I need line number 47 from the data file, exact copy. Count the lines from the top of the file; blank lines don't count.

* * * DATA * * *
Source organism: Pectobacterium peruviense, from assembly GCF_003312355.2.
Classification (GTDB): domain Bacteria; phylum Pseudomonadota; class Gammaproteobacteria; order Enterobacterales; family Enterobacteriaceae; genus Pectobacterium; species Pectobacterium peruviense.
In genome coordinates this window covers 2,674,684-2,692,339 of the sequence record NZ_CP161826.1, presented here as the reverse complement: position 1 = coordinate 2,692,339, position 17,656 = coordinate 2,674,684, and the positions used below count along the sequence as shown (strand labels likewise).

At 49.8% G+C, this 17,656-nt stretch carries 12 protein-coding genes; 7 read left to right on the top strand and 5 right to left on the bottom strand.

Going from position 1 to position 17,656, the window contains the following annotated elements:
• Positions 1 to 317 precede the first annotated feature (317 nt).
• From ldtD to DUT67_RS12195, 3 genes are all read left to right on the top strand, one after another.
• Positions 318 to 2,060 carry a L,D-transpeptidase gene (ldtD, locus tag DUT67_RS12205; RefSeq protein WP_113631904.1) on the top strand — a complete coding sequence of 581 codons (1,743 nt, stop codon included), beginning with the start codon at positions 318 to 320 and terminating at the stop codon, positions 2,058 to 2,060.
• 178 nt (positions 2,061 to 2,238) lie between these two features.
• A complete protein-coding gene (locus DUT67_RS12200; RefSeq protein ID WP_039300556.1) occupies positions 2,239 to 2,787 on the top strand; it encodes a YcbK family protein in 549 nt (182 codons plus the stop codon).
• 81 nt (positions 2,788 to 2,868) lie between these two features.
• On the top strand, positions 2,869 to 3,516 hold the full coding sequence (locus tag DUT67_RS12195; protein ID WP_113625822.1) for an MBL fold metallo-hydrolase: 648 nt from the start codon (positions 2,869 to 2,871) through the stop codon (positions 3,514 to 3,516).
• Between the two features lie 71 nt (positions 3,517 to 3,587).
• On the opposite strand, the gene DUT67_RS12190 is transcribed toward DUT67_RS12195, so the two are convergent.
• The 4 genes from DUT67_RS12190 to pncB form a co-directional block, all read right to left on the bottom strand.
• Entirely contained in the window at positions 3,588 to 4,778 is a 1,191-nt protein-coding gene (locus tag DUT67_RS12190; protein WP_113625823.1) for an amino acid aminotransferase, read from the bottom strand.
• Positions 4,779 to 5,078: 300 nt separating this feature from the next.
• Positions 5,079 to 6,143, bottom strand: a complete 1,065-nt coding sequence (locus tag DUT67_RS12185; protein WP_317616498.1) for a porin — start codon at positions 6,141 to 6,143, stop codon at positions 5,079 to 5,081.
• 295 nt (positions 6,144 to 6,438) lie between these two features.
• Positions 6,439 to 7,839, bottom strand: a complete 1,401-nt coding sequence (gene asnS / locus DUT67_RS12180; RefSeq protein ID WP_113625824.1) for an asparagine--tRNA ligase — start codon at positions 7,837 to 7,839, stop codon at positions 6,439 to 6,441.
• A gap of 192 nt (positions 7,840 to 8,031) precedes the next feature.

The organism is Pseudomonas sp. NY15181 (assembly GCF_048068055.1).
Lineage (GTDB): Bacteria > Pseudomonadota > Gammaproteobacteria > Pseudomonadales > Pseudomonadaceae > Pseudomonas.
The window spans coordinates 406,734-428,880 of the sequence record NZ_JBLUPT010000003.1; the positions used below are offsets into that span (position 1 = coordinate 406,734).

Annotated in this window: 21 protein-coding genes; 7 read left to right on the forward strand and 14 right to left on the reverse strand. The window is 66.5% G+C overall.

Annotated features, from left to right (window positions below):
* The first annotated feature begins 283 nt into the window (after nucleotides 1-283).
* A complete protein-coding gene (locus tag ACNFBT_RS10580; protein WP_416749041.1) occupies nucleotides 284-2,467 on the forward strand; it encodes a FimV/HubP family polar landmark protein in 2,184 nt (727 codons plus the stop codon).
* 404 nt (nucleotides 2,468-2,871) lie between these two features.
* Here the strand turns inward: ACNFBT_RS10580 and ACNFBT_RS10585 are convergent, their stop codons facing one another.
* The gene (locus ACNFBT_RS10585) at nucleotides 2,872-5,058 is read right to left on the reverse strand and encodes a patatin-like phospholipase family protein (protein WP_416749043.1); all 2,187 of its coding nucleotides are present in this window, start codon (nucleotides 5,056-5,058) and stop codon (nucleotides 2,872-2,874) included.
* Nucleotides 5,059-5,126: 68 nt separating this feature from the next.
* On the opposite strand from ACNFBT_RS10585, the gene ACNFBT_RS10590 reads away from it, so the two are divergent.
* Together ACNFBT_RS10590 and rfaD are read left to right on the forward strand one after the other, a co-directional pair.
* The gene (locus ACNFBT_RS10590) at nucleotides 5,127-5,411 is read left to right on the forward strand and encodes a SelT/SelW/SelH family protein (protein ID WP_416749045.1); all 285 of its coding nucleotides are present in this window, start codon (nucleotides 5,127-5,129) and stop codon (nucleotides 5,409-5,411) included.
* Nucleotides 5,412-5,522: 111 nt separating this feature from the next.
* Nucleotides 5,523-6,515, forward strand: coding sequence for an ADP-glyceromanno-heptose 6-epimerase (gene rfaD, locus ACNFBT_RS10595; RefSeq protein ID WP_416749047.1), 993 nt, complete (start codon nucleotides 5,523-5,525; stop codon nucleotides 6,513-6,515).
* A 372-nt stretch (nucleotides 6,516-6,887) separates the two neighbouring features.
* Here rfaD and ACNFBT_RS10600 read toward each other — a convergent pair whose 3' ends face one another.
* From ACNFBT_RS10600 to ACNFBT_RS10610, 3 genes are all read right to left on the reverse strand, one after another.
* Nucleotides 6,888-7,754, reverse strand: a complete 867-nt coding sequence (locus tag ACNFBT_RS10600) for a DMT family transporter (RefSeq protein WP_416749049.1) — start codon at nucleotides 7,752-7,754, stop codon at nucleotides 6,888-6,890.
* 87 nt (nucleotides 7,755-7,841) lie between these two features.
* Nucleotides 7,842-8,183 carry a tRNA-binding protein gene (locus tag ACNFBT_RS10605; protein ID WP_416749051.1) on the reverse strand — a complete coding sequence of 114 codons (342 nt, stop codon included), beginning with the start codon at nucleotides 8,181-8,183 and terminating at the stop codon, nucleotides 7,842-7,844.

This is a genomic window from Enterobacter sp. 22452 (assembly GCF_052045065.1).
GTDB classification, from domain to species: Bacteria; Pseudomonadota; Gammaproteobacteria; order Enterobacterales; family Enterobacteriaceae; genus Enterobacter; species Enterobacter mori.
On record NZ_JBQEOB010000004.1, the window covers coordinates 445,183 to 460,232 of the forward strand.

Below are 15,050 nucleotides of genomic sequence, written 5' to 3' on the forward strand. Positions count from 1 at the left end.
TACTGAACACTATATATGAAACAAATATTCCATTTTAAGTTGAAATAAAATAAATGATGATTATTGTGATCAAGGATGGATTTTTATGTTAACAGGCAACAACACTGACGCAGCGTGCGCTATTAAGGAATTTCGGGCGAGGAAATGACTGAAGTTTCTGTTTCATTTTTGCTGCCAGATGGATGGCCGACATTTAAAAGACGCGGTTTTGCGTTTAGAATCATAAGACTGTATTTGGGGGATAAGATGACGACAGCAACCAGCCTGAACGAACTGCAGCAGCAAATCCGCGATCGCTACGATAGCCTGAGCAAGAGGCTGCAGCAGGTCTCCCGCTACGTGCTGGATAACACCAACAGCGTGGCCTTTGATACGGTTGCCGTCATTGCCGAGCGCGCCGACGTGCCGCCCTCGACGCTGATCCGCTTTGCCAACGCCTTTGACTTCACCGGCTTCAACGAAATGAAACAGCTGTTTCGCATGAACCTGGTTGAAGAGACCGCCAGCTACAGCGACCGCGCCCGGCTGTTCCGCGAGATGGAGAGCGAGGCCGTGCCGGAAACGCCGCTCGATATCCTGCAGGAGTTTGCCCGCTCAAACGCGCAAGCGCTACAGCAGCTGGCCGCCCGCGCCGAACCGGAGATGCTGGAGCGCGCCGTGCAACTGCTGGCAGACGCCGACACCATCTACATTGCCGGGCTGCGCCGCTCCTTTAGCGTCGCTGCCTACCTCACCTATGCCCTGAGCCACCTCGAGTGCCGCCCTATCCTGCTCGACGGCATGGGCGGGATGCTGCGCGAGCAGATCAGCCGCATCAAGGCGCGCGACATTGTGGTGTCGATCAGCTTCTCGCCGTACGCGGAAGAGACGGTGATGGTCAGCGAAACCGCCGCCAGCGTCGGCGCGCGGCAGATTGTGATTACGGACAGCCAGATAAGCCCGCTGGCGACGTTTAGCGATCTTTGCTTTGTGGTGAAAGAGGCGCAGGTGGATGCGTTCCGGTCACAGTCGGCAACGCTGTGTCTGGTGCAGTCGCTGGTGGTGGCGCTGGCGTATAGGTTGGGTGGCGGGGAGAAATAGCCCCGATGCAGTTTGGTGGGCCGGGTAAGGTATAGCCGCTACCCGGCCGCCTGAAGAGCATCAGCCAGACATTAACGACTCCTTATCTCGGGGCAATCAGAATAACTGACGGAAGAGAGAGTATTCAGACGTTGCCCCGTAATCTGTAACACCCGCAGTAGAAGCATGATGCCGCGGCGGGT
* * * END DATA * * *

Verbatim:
Below are 15,050 nucleotides of genomic sequence, written 5' to 3' on the forward strand. Positions count from 1 at the left end.